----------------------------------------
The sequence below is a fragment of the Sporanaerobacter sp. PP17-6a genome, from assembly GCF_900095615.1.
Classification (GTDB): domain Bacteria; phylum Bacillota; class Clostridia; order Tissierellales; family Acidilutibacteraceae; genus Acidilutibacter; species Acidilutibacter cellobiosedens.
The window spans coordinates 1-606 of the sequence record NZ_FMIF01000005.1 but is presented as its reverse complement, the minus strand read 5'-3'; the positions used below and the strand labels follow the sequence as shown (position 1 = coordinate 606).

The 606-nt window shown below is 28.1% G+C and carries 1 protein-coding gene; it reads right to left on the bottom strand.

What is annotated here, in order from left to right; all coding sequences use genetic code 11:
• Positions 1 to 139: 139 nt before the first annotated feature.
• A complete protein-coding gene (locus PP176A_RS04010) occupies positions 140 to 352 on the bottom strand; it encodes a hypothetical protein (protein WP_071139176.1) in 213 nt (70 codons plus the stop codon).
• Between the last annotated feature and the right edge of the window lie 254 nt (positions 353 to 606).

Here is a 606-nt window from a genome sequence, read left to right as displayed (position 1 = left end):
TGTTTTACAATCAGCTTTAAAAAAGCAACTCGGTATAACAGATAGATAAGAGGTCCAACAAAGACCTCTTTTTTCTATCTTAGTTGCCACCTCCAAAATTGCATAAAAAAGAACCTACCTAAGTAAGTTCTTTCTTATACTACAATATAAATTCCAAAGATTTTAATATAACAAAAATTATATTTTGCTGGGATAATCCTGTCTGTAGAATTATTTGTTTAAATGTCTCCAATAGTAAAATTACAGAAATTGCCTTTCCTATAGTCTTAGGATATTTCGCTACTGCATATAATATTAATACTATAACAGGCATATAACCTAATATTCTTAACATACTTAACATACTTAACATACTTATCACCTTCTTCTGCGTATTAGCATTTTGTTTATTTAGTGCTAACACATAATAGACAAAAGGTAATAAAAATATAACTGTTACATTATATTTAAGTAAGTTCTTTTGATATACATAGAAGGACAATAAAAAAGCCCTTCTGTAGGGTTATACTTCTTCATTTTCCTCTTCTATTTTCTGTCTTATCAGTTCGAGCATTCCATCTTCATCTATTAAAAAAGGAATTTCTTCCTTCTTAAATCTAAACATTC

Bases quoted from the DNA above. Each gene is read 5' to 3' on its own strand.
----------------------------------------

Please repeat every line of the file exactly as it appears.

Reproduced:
The sequence below is a fragment of the Sporanaerobacter sp. PP17-6a genome, from assembly GCF_900095615.1.
Classification (GTDB): domain Bacteria; phylum Bacillota; class Clostridia; order Tissierellales; family Acidilutibacteraceae; genus Acidilutibacter; species Acidilutibacter cellobiosedens.
The window spans coordinates 1-606 of the sequence record NZ_FMIF01000005.1 but is presented as its reverse complement, the minus strand read 5'-3'; the positions used below and the strand labels follow the sequence as shown (position 1 = coordinate 606).

The 606-nt window shown below is 28.1% G+C and carries 1 protein-coding gene; it reads right to left on the bottom strand.

What is annotated here, in order from left to right; all coding sequences use genetic code 11:
• Positions 1 to 139: 139 nt before the first annotated feature.
• A complete protein-coding gene (locus PP176A_RS04010) occupies positions 140 to 352 on the bottom strand; it encodes a hypothetical protein (protein WP_071139176.1) in 213 nt (70 codons plus the stop codon).
• Between the last annotated feature and the right edge of the window lie 254 nt (positions 353 to 606).

Here is a 606-nt window from a genome sequence, read left to right as displayed (position 1 = left end):
TGTTTTACAATCAGCTTTAAAAAAGCAACTCGGTATAACAGATAGATAAGAGGTCCAACAAAGACCTCTTTTTTCTATCTTAGTTGCCACCTCCAAAATTGCATAAAAAAGAACCTACCTAAGTAAGTTCTTTCTTATACTACAATATAAATTCCAAAGATTTTAATATAACAAAAATTATATTTTGCTGGGATAATCCTGTCTGTAGAATTATTTGTTTAAATGTCTCCAATAGTAAAATTACAGAAATTGCCTTTCCTATAGTCTTAGGATATTTCGCTACTGCATATAATATTAATACTATAACAGGCATATAACCTAATATTCTTAACATACTTAACATACTTAACATACTTATCACCTTCTTCTGCGTATTAGCATTTTGTTTATTTAGTGCTAACACATAATAGACAAAAGGTAATAAAAATATAACTGTTACATTATATTTAAGTAAGTTCTTTTGATATACATAGAAGGACAATAAAAAAGCCCTTCTGTAGGGTTATACTTCTTCATTTTCCTCTTCTATTTTCTGTCTTATCAGTTCGAGCATTCCATCTTCATCTATTAAAAAAGGAATTTCTTCCTTCTTAAATCTAAACATTC

Bases quoted from the DNA above. Each gene is read 5' to 3' on its own strand.